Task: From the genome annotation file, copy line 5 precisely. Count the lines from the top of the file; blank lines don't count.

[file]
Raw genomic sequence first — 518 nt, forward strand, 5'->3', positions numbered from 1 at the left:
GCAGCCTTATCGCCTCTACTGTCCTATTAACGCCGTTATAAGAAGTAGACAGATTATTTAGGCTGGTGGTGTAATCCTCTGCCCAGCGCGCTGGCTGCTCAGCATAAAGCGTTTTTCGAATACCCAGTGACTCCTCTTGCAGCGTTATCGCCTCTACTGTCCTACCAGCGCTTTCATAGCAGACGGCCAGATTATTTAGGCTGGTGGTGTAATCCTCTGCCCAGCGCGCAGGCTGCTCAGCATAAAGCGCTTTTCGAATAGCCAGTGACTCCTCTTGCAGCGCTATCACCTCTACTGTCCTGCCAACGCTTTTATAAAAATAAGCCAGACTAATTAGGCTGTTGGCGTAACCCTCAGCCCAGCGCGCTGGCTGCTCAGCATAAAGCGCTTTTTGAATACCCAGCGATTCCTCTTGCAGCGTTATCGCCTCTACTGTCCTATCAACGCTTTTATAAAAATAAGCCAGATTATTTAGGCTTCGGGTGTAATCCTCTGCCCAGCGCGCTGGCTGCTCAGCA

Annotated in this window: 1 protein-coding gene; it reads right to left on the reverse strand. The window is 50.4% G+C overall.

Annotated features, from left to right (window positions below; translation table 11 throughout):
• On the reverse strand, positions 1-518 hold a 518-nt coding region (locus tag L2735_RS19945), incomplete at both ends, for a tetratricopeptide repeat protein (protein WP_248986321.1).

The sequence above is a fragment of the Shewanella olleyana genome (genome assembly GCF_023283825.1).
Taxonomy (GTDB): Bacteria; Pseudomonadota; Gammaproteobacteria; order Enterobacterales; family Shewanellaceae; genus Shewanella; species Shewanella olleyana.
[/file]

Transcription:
• On the reverse strand, positions 1-518 hold a 518-nt coding region (locus tag L2735_RS19945), incomplete at both ends, for a tetratricopeptide repeat protein (protein WP_248986321.1).